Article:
(6) Quantifying interaction pathways in the laboratory. Major interaction pathways are continuing to be inferred using laboratory feeding assays with Cry1Ab corn. Major predator and prey have been established in laboratory facilities. These will be used to identify the movement of endotoxins within the decomposer food chain, and identify levels of compartmentalization and exposure pathways within these systems.
(7) Optimization of ELISA protocols. ELISA protocols have been fully optimized and have been used to examine the movement of transgenic toxins through complex food webs.
The planting of transgenic crops has increased rapidly since the commercialization of Bacillus thuringiensis (Bt) corn in the mid-1990's. These crops convey significant benefits to natural enemy communities in many agroecosystems but questions still remain regarding the consequence of movement of Bt-endotoxins through arthropod food webs and potential effects on fitness parameters in some species. Field studies have documented temporal variability in Bt-endotoxin uptake in coccinellid food chains and the lack of a direct correlation between anthesis and Bt-endotoxin concentrations in predator guts. These data provide clear evidence for the need for future risk assessment of transgenic crops to non-target food chains in the field, specifically identifying trophic linkages through which endotoxins are most likely to flow and the retention time of Bt-endotoxins following the consumption of Bt-containing food items.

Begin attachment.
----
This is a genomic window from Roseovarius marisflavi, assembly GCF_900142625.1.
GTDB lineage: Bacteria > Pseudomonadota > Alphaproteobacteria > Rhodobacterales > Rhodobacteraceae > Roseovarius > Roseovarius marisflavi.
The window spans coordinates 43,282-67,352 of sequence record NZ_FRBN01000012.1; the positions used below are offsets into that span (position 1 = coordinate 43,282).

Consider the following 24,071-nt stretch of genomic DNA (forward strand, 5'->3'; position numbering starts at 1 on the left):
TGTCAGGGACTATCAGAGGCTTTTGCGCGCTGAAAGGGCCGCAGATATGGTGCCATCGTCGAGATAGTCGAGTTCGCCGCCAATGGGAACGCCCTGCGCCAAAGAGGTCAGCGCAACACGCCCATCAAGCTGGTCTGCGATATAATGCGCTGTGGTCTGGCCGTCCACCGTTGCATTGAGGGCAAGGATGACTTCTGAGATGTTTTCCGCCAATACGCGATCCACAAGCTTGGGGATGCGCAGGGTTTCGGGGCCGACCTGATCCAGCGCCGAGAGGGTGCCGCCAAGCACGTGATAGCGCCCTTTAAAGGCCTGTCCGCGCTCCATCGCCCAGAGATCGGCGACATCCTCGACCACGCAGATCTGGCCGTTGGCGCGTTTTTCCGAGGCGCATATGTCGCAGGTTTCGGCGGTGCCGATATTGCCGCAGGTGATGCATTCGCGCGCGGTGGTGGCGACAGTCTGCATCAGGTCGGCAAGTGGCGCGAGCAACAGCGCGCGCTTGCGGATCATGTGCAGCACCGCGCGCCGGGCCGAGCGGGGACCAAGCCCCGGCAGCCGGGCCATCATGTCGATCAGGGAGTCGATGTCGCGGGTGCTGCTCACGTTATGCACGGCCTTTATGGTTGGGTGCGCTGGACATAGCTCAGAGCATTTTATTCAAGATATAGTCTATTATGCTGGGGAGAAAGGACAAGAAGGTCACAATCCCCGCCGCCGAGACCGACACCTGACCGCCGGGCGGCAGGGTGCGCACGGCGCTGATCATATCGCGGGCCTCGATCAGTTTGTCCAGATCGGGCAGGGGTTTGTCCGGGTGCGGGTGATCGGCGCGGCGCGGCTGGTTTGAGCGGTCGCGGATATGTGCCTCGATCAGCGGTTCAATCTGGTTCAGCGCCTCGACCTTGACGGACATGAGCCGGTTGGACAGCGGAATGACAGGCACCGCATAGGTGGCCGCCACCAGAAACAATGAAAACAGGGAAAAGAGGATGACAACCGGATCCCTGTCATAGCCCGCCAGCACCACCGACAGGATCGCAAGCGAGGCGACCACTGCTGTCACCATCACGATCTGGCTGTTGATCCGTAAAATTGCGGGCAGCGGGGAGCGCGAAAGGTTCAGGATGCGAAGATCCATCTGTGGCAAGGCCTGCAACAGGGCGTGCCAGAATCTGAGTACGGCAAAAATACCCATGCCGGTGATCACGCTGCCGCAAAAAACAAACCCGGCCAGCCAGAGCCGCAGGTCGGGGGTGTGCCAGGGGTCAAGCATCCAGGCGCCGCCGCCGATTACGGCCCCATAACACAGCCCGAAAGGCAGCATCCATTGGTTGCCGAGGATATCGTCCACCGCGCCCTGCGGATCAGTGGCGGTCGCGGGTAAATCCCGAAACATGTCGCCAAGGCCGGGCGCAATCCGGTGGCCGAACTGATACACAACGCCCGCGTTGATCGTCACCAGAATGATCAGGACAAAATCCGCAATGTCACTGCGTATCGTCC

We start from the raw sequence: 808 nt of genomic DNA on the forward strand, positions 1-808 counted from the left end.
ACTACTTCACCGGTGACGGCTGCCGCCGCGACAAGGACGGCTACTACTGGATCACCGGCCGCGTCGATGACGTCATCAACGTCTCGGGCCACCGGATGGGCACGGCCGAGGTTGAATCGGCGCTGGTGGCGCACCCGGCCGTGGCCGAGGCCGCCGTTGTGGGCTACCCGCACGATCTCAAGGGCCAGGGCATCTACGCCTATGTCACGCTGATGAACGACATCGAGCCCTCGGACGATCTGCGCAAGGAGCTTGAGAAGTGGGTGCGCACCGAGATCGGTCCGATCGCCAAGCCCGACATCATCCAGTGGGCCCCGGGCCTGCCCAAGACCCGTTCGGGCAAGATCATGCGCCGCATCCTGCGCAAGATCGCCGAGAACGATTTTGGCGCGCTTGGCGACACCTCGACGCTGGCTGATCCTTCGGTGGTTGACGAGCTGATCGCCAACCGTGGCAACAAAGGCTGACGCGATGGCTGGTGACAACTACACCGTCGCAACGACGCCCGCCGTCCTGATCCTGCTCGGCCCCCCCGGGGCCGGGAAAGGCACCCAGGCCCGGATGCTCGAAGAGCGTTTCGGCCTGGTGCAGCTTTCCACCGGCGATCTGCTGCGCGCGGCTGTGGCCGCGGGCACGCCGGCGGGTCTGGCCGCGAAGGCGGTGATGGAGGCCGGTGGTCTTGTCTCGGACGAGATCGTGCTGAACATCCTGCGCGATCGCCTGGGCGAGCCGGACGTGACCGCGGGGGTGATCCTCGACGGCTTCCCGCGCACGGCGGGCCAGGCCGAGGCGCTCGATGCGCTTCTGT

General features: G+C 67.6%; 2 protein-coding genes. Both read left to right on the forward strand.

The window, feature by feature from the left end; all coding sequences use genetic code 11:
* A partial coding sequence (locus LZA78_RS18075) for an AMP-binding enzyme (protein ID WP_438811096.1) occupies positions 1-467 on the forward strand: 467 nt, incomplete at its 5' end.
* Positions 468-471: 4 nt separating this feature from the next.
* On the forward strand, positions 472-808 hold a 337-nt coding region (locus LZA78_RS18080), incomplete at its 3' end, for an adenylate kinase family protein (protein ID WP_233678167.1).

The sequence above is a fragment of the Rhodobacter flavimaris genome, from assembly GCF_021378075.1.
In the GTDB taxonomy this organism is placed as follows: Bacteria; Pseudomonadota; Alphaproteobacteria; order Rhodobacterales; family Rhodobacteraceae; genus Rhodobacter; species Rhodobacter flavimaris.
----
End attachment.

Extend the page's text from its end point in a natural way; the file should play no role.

Given that B. thuringiensis var. kurstaki is a ubiquitous and widely distributed bacterium found in the soil, it is possible that some detectable Cry1Ab endotoxins were transferred from native Bt in the soil or from plants. However, the absence of Bt proteins in natural enemies and non-target herbivores from non-transgenic habitats and overwintering sites makes this scenario unlikely. Ultimately the incorporation of laboratory exposure experiments, field population surveys and quantitative assessments of Bt-endotoxin movements through non-target food webs can provide accurate information upon which the safety of bioengineered crops can be assessed. Furthermore, molecular gut-content analysis techniques will be incorporated into field research to elucidate the structure and function of food webs in transgenic corn, ultimately inferring levels of connectedness and exposure pathways in the field.
Moser, S.E., Harwood, J.D. & Obrycki, J.J. (2008). Larval feeding on Bt-hybrid and non-Bt corn seedlings by predacious coccinellids. Environmental Entomology 37, 525-533.
Published Abstract: Peterson, J.A. & Harwood, J.D. (2008). Fate and exposure pathways of Bt-endotoxins in terrestrial food webs. Chemical & Engineering News vol. 86, issue 26. June 30, 2008.